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Cleveland Clinic to open $1 billion London hospital at end of March

by John R. Fischer, Senior Reporter | March 24, 2022
Business Affairs European News
Cleveland Clinic is set to open its $1 billion London hospital at end of March. (Photo courtesy of Cleveland Clinic London)
The Cleveland Clinic will start admitting patients at the end of March to its new $1 billion hospital in London, England.

The eight-story hospital is the most recent addition to the healthcare system's international expansion strategy. It previously opened an outpatient facility in London in 2021 and also has facilities in Toronto for executive health and sports medicine, and a 394-bed hospital in Abu Dhabi, United Arab Emirates. In the U.S., it operates sites in Florida, Nevada and throughout Ohio, according to Cleveland.com.

The Cleveland Clinic London Hospital will offer medical and surgical services for cardiovascular, digestive, neurological and orthopedic specialty care. It also includes intraoperative imaging for patients requiring brain and spinal cord surgeries, and has been outfitted with state-of-the-art medical technology, including a pharmacy robot for packaging and tracking drugs as they are delivered to the patient’s bedside.

The hospital has 184 patient beds, 29 intensive care beds and eight operating theaters. It will employ 1,139 staff members, including 270 physicians and 450 nurses recruited throughout Britain, abroad, and across Cleveland Clinic’s health system. Some have even come from jobs with the NHS. Doctors are understood to be paid up to £350,000 a year.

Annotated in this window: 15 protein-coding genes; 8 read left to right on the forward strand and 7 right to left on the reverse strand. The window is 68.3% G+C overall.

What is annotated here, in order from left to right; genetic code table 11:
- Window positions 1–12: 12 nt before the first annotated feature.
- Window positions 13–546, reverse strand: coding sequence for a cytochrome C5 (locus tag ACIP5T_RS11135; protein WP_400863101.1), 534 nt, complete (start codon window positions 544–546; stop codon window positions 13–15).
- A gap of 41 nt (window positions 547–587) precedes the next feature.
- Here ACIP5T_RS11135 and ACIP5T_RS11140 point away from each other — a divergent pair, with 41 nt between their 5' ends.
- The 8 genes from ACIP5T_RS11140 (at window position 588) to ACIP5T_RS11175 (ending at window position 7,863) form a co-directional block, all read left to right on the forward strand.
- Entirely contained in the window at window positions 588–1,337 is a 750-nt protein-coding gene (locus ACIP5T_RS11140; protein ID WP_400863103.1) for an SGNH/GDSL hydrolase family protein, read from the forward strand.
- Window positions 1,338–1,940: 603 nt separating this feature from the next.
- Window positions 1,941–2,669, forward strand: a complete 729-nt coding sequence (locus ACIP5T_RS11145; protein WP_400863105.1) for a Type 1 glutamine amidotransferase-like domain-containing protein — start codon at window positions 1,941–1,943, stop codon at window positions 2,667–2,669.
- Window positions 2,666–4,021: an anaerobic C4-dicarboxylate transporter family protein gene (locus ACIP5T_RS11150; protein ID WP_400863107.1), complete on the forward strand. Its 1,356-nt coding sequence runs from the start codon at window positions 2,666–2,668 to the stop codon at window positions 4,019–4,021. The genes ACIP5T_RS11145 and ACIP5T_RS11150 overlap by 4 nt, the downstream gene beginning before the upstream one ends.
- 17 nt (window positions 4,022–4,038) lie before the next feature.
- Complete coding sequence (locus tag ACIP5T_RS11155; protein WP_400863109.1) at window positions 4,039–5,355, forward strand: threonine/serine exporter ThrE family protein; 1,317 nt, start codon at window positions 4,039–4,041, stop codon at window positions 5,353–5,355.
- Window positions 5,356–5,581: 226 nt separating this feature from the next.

The healthcare system signed a 123½-year lease for the location at 33 Grosvenor Place, which was converted into a 325,000-square-foot hospital with views of Buckingham Palace. Construction was initially meant to be completed in 2020, with the hospital opening in early 2021. This was delayed, however, by the effects of the pandemic.

The opening now is expected to give the clinic access to medical professionals training in the U.K. and India, as well as grow its presence in a market where it is seeing greater demand in the private healthcare sector.

"A big part of this project is for us to attract the great talent in healthcare that exists in a worldwide fashion. The more international you are, the larger talent pool that you can pull from. The larger the talent pool we can pull from, the better caregivers we have,” Dr. Brian Donley, the CEO of Cleveland Clinic London, told Cleveland.com in 2019.

Several NHS trusts in London have been relying more on the private sector throughout the pandemic, and while the hospital is mainly targeting Brits with private health insurance and those willing to pay for treatment themselves, it is in talks about offering complex procedures to NHS patients to reduce waiting lists, according to The Guardian.

While seen by some as a welcome addition as the NHS struggles to manage record waiting lists, backlogs and a resurgence in COVID cases, the establishment of the hospital has raised concerns about the emergence of a two-tier healthcare system, says David Rowland, the director of the think tank Centre for Health and the Public Interest. “London has always been the center of the private hospital market. An estimated £1 billion investment in a single hospital is a sign of how strongly foreign investors are betting against the NHS being able to meet the future health needs of the population. And the government seems entirely relaxed about this shift.”

He adds that the NHS employs 300,000 nurses but is currently facing a shortage and that “the pulling away of NHS consultants and nurses is problematic” because “private companies are paying significantly more.”

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